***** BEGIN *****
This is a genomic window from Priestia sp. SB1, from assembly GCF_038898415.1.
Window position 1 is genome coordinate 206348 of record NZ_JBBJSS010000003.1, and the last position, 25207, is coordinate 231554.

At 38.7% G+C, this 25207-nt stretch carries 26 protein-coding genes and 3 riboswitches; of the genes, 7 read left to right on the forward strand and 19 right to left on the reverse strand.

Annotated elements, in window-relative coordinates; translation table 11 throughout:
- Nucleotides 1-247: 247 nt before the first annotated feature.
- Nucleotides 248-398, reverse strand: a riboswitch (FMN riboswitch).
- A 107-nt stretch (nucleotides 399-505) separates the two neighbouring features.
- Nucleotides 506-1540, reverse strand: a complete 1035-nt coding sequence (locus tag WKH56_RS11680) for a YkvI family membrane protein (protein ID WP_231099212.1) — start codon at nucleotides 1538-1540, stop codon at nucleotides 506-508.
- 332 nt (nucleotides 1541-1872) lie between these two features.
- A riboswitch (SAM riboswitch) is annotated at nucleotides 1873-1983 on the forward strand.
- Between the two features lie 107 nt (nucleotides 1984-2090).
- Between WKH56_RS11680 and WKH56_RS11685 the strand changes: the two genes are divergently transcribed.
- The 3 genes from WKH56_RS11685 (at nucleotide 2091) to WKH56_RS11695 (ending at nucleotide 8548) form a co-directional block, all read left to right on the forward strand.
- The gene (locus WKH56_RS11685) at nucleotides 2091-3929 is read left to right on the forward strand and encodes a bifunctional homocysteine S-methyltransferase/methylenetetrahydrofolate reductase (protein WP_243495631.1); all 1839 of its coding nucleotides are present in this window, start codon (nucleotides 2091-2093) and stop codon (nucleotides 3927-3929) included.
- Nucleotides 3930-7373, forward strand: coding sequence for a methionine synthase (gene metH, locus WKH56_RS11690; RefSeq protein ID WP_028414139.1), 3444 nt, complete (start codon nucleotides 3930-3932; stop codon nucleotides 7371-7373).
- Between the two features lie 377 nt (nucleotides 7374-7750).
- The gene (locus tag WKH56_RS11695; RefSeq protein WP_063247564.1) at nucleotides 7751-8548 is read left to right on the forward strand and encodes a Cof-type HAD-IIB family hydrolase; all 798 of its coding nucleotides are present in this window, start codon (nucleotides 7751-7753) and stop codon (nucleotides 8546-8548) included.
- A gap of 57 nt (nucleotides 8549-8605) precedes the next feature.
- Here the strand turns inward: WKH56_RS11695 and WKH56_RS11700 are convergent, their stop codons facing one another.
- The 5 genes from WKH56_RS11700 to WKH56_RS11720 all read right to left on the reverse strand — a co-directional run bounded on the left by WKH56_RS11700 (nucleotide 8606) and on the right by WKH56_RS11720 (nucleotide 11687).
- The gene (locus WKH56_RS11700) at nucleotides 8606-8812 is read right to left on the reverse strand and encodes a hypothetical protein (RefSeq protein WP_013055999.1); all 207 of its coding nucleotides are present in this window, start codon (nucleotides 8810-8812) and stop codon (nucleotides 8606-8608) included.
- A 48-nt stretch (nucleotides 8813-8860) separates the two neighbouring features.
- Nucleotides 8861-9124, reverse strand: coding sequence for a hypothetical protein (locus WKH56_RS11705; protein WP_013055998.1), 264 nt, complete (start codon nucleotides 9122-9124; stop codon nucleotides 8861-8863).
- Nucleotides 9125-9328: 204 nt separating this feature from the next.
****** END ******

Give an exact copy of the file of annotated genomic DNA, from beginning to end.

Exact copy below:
This is a genomic window from Priestia sp. SB1, from assembly GCF_038898415.1.
Window position 1 is genome coordinate 206348 of record NZ_JBBJSS010000003.1, and the last position, 25207, is coordinate 231554.

At 38.7% G+C, this 25207-nt stretch carries 26 protein-coding genes and 3 riboswitches; of the genes, 7 read left to right on the forward strand and 19 right to left on the reverse strand.

Annotated elements, in window-relative coordinates; translation table 11 throughout:
- Nucleotides 1-247: 247 nt before the first annotated feature.
- Nucleotides 248-398, reverse strand: a riboswitch (FMN riboswitch).
- A 107-nt stretch (nucleotides 399-505) separates the two neighbouring features.
- Nucleotides 506-1540, reverse strand: a complete 1035-nt coding sequence (locus tag WKH56_RS11680) for a YkvI family membrane protein (protein ID WP_231099212.1) — start codon at nucleotides 1538-1540, stop codon at nucleotides 506-508.
- 332 nt (nucleotides 1541-1872) lie between these two features.
- A riboswitch (SAM riboswitch) is annotated at nucleotides 1873-1983 on the forward strand.
- Between the two features lie 107 nt (nucleotides 1984-2090).
- Between WKH56_RS11680 and WKH56_RS11685 the strand changes: the two genes are divergently transcribed.
- The 3 genes from WKH56_RS11685 (at nucleotide 2091) to WKH56_RS11695 (ending at nucleotide 8548) form a co-directional block, all read left to right on the forward strand.
- The gene (locus WKH56_RS11685) at nucleotides 2091-3929 is read left to right on the forward strand and encodes a bifunctional homocysteine S-methyltransferase/methylenetetrahydrofolate reductase (protein WP_243495631.1); all 1839 of its coding nucleotides are present in this window, start codon (nucleotides 2091-2093) and stop codon (nucleotides 3927-3929) included.
- Nucleotides 3930-7373, forward strand: coding sequence for a methionine synthase (gene metH, locus WKH56_RS11690; RefSeq protein ID WP_028414139.1), 3444 nt, complete (start codon nucleotides 3930-3932; stop codon nucleotides 7371-7373).
- Between the two features lie 377 nt (nucleotides 7374-7750).
- The gene (locus tag WKH56_RS11695; RefSeq protein WP_063247564.1) at nucleotides 7751-8548 is read left to right on the forward strand and encodes a Cof-type HAD-IIB family hydrolase; all 798 of its coding nucleotides are present in this window, start codon (nucleotides 7751-7753) and stop codon (nucleotides 8546-8548) included.
- A gap of 57 nt (nucleotides 8549-8605) precedes the next feature.
- Here the strand turns inward: WKH56_RS11695 and WKH56_RS11700 are convergent, their stop codons facing one another.
- The 5 genes from WKH56_RS11700 to WKH56_RS11720 all read right to left on the reverse strand — a co-directional run bounded on the left by WKH56_RS11700 (nucleotide 8606) and on the right by WKH56_RS11720 (nucleotide 11687).
- The gene (locus WKH56_RS11700) at nucleotides 8606-8812 is read right to left on the reverse strand and encodes a hypothetical protein (RefSeq protein WP_013055999.1); all 207 of its coding nucleotides are present in this window, start codon (nucleotides 8810-8812) and stop codon (nucleotides 8606-8608) included.
- A 48-nt stretch (nucleotides 8813-8860) separates the two neighbouring features.
- Nucleotides 8861-9124, reverse strand: coding sequence for a hypothetical protein (locus WKH56_RS11705; protein WP_013055998.1), 264 nt, complete (start codon nucleotides 9122-9124; stop codon nucleotides 8861-8863).
- Nucleotides 9125-9328: 204 nt separating this feature from the next.